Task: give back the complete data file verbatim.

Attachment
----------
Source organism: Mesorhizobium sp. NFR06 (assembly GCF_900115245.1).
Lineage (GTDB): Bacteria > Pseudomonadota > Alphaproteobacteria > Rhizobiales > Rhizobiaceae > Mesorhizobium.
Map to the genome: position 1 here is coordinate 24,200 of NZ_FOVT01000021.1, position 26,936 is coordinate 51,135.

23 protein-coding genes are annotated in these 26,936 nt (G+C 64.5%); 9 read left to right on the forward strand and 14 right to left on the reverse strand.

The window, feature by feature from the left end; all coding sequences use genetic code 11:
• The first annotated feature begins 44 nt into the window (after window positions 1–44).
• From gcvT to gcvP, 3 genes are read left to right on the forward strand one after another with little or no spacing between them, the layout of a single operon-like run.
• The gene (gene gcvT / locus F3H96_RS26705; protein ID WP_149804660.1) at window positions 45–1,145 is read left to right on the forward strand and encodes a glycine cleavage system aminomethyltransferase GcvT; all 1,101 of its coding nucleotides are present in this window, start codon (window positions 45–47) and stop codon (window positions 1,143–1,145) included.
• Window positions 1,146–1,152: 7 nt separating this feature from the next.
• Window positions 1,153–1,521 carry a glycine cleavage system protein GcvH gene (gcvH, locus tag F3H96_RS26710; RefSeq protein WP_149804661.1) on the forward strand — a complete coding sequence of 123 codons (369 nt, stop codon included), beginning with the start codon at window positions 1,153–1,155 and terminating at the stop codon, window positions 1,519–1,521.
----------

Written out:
Source organism: Mesorhizobium sp. NFR06 (assembly GCF_900115245.1).
Lineage (GTDB): Bacteria > Pseudomonadota > Alphaproteobacteria > Rhizobiales > Rhizobiaceae > Mesorhizobium.
Map to the genome: position 1 here is coordinate 24,200 of NZ_FOVT01000021.1, position 26,936 is coordinate 51,135.

23 protein-coding genes are annotated in these 26,936 nt (G+C 64.5%); 9 read left to right on the forward strand and 14 right to left on the reverse strand.

The window, feature by feature from the left end; all coding sequences use genetic code 11:
• The first annotated feature begins 44 nt into the window (after window positions 1–44).
• From gcvT to gcvP, 3 genes are read left to right on the forward strand one after another with little or no spacing between them, the layout of a single operon-like run.
• The gene (gene gcvT / locus F3H96_RS26705; protein ID WP_149804660.1) at window positions 45–1,145 is read left to right on the forward strand and encodes a glycine cleavage system aminomethyltransferase GcvT; all 1,101 of its coding nucleotides are present in this window, start codon (window positions 45–47) and stop codon (window positions 1,143–1,145) included.
• Window positions 1,146–1,152: 7 nt separating this feature from the next.
• Window positions 1,153–1,521 carry a glycine cleavage system protein GcvH gene (gcvH, locus tag F3H96_RS26710; RefSeq protein WP_149804661.1) on the forward strand — a complete coding sequence of 123 codons (369 nt, stop codon included), beginning with the start codon at window positions 1,153–1,155 and terminating at the stop codon, window positions 1,519–1,521.